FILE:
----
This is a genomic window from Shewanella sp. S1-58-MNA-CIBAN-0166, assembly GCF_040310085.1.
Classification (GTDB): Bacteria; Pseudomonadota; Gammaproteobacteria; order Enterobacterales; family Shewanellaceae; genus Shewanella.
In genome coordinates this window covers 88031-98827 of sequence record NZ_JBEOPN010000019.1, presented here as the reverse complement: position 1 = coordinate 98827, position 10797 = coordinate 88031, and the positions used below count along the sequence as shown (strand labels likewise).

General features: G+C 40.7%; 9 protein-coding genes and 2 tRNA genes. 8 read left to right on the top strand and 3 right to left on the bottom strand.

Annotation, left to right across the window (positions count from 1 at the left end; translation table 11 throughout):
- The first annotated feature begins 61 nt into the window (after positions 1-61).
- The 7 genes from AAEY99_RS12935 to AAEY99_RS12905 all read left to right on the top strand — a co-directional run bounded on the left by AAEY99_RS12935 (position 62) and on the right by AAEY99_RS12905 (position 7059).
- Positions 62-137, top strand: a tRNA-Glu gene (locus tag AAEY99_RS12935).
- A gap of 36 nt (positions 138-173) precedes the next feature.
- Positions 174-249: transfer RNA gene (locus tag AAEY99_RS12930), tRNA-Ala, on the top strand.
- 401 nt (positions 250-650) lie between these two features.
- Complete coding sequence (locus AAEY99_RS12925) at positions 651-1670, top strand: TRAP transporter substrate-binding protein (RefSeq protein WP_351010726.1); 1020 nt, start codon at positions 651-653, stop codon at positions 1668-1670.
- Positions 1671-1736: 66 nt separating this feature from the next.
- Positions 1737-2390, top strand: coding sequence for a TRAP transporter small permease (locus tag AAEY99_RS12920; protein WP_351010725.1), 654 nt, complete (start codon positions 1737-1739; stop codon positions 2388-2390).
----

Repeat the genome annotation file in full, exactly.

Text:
This is a genomic window from Shewanella sp. S1-58-MNA-CIBAN-0166, assembly GCF_040310085.1.
Classification (GTDB): Bacteria; Pseudomonadota; Gammaproteobacteria; order Enterobacterales; family Shewanellaceae; genus Shewanella.
In genome coordinates this window covers 88031-98827 of sequence record NZ_JBEOPN010000019.1, presented here as the reverse complement: position 1 = coordinate 98827, position 10797 = coordinate 88031, and the positions used below count along the sequence as shown (strand labels likewise).

General features: G+C 40.7%; 9 protein-coding genes and 2 tRNA genes. 8 read left to right on the top strand and 3 right to left on the bottom strand.

Annotation, left to right across the window (positions count from 1 at the left end; translation table 11 throughout):
- The first annotated feature begins 61 nt into the window (after positions 1-61).
- The 7 genes from AAEY99_RS12935 to AAEY99_RS12905 all read left to right on the top strand — a co-directional run bounded on the left by AAEY99_RS12935 (position 62) and on the right by AAEY99_RS12905 (position 7059).
- Positions 62-137, top strand: a tRNA-Glu gene (locus tag AAEY99_RS12935).
- A gap of 36 nt (positions 138-173) precedes the next feature.
- Positions 174-249: transfer RNA gene (locus tag AAEY99_RS12930), tRNA-Ala, on the top strand.
- 401 nt (positions 250-650) lie between these two features.
- Complete coding sequence (locus AAEY99_RS12925) at positions 651-1670, top strand: TRAP transporter substrate-binding protein (RefSeq protein WP_351010726.1); 1020 nt, start codon at positions 651-653, stop codon at positions 1668-1670.
- Positions 1671-1736: 66 nt separating this feature from the next.
- Positions 1737-2390, top strand: coding sequence for a TRAP transporter small permease (locus tag AAEY99_RS12920; protein WP_351010725.1), 654 nt, complete (start codon positions 1737-1739; stop codon positions 2388-2390).